When it comes down to it, how many individual days of your life can you remember?  Chances are, without promps like photos and such, you can probably remember 20 or so actual unique days.  The rest of it is all just a blur or sensations and most of it is lost forever to tedium and routine.  Chances are that most of those days took place before your were 25, too.

We grow up being told to work our asses off to save up for some arbitrary age, say 65, when we can finally turn loose and do something that makes us happy...right at the time when all those trinkets and pieces of paper start going to doctors and pharmaceutical corporations.  And all that effort assumes that we make it to 65 in the first place.  Some of us die at 48.

Suppose we all just stopped working for corporations?  Suppose we stopped paying for utilities and dug our own wells and built our own generators out of cheap, easily available materials?  Suppose we stopped punching someone else's clock and started punching our own?  Suppose the most important thing in life was collecting stories to tell?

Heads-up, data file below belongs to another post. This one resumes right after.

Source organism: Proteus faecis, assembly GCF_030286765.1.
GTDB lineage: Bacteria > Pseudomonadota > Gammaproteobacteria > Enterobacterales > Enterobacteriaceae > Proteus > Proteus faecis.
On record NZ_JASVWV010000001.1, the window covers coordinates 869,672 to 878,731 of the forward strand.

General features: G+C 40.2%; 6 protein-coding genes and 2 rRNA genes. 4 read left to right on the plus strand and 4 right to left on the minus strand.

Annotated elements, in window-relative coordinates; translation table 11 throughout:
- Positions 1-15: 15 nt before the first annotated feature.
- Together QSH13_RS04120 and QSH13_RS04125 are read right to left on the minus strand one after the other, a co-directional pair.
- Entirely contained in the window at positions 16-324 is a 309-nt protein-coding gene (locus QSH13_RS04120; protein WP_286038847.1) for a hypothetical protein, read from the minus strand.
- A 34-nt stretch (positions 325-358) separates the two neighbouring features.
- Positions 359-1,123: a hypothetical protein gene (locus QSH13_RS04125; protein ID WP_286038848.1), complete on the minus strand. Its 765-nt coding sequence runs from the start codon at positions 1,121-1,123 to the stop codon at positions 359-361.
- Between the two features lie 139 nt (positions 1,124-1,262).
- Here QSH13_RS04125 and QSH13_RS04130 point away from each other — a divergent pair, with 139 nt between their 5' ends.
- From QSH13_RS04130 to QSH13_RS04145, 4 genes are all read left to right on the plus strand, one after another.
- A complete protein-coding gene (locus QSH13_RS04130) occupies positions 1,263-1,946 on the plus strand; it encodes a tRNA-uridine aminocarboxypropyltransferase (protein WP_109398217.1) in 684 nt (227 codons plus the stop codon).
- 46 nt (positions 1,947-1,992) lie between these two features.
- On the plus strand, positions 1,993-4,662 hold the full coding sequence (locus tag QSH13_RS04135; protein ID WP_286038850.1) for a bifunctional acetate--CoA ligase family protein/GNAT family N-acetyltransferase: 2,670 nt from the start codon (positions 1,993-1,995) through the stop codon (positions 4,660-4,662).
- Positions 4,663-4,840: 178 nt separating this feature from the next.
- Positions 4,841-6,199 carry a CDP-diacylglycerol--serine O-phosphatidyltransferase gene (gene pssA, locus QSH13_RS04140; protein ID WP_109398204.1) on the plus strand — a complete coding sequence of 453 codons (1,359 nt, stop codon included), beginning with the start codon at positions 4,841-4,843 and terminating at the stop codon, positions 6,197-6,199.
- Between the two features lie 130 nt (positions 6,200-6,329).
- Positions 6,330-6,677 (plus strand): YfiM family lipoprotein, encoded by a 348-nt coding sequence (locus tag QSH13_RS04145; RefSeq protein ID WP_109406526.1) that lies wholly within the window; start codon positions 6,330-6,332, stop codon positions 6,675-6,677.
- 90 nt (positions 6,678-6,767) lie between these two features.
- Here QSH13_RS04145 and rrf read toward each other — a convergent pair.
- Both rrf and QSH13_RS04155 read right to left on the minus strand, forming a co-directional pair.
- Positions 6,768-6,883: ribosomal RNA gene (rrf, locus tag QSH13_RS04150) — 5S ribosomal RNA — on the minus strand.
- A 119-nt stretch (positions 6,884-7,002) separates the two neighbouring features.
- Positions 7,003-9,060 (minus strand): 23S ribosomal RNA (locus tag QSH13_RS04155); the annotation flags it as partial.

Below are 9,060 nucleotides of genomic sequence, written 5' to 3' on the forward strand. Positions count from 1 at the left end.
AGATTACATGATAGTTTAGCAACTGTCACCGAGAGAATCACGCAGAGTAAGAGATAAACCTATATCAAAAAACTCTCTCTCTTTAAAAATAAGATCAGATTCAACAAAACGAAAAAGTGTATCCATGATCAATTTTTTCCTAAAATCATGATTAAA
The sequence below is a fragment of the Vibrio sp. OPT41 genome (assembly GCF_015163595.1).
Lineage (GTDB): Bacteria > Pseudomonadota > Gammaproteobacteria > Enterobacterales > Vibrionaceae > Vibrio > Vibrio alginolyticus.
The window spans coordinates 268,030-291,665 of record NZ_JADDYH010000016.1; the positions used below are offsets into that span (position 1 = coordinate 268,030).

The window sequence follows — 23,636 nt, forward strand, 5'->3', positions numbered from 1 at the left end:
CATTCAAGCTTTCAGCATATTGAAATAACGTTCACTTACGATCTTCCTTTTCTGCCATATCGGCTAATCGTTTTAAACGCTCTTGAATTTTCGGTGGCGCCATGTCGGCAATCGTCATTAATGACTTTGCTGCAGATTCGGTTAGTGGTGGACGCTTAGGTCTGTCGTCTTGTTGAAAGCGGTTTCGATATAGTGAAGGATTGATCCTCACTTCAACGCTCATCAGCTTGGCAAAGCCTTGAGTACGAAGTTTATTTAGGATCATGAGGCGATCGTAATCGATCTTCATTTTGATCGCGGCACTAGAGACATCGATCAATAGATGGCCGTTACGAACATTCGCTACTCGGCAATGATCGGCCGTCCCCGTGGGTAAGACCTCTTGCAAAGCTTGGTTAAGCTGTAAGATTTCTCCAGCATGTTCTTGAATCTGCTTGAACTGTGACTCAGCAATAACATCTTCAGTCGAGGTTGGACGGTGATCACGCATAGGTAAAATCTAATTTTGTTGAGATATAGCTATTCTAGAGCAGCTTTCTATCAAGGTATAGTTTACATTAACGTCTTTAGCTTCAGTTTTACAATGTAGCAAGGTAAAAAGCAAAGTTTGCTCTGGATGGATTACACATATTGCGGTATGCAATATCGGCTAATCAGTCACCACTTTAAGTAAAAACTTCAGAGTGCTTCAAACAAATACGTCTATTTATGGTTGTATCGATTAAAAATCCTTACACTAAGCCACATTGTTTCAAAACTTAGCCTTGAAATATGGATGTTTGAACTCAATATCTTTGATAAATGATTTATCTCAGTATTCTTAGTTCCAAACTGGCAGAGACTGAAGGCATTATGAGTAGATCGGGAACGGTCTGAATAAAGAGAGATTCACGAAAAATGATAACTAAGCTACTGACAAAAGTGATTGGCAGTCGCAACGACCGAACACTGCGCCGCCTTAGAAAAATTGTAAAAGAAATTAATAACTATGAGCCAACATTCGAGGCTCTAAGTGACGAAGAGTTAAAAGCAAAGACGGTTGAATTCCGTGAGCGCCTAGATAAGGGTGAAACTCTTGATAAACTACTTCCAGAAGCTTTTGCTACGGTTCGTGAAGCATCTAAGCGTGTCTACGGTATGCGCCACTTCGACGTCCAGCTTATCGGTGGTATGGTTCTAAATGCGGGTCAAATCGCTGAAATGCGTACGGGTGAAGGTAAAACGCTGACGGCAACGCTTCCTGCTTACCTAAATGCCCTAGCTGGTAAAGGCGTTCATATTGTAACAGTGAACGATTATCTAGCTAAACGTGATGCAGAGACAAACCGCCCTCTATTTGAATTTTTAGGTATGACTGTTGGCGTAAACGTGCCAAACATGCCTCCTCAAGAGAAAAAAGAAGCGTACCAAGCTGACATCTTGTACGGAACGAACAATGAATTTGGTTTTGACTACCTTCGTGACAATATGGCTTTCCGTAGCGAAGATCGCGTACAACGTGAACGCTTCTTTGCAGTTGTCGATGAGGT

Suppose we lived our lives for ourselves and not some nameless, faceless corporation?

In the end, do we really want to lay, gasping for our last breath, struggling for one last minute of the life we didn't live?

When I was in second grade, I had a Social Studies book that had a photo of an Indonesian farmer with a cone-shaped straw hat driving an ox through his rice paddy, and I thought, "I want to go there and do that."

Guess what?

I did.

What are you putting off?